Frequent Cat Chatter
Posts: 12
Joined: Tue Jul 30, 2019 6:43 pm

Re: Adopted cat behaviour issue

Post by peaclily 70 » Thu Aug 01, 2019 11:42 am

Kay wrote:
Tue Jul 30, 2019 10:07 pm
I've never known an affectionate cat shun companionship when alone with one of a pair of owners, even if she favours one over the other when both are there. But it's likely that when she's spent periods alone with you she'll see you as her no 1 human.

Do you make more effort to attract her attention than your husband? Cats who are still finding their paws in a new home often feel safer with people who interact with them the least. It doesn't last once they are fully at home.
Hi Kay thank you very much for your response, I haven't got the cat yet, still awaiting a home visit from rescue shelter which can take anything up to 10 days, but thanks for your reassuring words and advice, I will certainly take heed.

peaclily 70
Frequent Cat Chatter
Posts: 12
Joined: Tue Jul 30, 2019 6:43 pm

Re: Adopted cat behaviour issue

Post by peaclily 70 » Thu Aug 01, 2019 11:57 am

Mollycat wrote:
Wed Jul 31, 2019 7:20 am
After my feline soulmate died I wasn't ready to open my heart to a new friend for some years, but our housemate came home with a cat for us that some people had given him because she didn't like their dog. Whatever the truth, I could not turn away this cat in need and already in my house - but I made it clear to my partner that he would have to take responsibility for her because as much as I would love and care for her, my heart was broken and bleeding raw and this cat deserved better. So she was his cat, and 3 years later another cat came along who bonded with me and became mine. Who knows, maybe this cat knows something you don't yet realise. Cats can be great healers and teachers.

On the other hand as every cat owner knows, nobody owns a cat. Remember the cat is most active at dusk and dawn (supposedly!) and many just settle and nap a lot through the day - not because they don't like the person who happens to be there but because it's their natural pattern. If she does, don't take it personally! As Kay says, they may have a closer bond with one or the other but most unusual to ignore one and even if she did it's unlikely that her favourite being away long hours would be a cause of suffering for her. The cat we had when I left home that I had to leave for some years with my parents was definitely my cat and the moment I stepped through the door nobody else existed for her, but she was happy and affectionate with my parents the rest of the week between my visits.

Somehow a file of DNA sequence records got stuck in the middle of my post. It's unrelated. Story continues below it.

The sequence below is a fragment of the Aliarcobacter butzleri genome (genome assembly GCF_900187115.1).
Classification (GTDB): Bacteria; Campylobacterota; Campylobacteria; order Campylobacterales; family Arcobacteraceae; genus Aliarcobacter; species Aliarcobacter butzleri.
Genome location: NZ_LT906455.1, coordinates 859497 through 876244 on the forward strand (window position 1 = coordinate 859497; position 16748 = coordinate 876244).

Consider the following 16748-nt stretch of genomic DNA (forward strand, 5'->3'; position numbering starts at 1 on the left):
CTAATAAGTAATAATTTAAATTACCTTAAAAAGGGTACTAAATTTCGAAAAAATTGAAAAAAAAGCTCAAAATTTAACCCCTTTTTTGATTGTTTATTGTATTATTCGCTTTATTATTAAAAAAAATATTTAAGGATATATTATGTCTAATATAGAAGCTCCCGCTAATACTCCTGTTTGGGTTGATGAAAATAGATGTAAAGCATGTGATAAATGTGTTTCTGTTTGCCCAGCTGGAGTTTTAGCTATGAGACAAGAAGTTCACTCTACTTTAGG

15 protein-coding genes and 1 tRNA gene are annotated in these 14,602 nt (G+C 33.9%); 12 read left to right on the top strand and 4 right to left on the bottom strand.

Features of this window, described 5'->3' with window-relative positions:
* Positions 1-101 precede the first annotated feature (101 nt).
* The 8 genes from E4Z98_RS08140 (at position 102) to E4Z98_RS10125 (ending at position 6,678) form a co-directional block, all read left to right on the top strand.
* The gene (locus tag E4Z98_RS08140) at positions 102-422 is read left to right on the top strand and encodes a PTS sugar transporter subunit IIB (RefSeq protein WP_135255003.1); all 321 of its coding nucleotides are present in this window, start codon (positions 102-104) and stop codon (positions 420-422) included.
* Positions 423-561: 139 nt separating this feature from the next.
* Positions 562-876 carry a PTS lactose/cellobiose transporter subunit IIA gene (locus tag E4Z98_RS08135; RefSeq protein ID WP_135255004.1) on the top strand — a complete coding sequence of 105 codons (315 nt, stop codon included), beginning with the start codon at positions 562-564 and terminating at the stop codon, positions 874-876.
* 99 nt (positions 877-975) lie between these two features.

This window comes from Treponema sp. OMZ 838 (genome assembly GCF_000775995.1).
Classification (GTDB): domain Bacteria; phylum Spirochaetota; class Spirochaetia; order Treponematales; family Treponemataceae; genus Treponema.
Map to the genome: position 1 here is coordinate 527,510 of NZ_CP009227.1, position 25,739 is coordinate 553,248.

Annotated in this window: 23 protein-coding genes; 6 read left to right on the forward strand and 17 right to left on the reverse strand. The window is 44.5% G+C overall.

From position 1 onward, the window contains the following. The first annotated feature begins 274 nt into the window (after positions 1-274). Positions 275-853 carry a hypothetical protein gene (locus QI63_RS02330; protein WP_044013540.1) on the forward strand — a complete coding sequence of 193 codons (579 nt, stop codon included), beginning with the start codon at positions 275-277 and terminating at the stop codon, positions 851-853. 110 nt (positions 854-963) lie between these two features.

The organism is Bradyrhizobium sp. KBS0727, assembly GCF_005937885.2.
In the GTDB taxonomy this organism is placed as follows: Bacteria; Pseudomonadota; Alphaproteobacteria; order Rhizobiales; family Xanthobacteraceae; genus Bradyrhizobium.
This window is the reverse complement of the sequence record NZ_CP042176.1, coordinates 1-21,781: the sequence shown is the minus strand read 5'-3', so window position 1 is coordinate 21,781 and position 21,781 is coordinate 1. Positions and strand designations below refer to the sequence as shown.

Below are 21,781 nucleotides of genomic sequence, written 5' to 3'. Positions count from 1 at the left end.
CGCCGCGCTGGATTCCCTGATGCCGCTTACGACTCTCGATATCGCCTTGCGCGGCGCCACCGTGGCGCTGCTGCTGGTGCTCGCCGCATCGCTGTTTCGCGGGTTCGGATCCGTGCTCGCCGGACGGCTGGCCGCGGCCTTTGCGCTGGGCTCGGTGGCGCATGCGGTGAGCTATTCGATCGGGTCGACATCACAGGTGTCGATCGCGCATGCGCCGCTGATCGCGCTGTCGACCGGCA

Hi there thanks for your advice. I had a cat for 14 years. He sadly passed away 5 years ago on Christmas Day from liver cancer, I cried for weeks afterwards. He followed me around the house and looked up to me like his mother. But now when I think back to when I first adopted him from the shelter he took to me and my ex husband and was very affectionate with both of us, however as time went by he seemed to have a closer bond with me and I soon became his favourite companion. Maybe it was because I was at home more than my ex, not sure, A few months after he died we adopted another cat from the rescue shelter. My ex got him for me to help me to get over the loss of my first cat, however he chose my ex over me this time. Maybe this was due to the fact that this cat had previously male owner? I suppose its hard to tell at this stage who she will choose, although I do think she will still show some love towards me due to her friendly nature.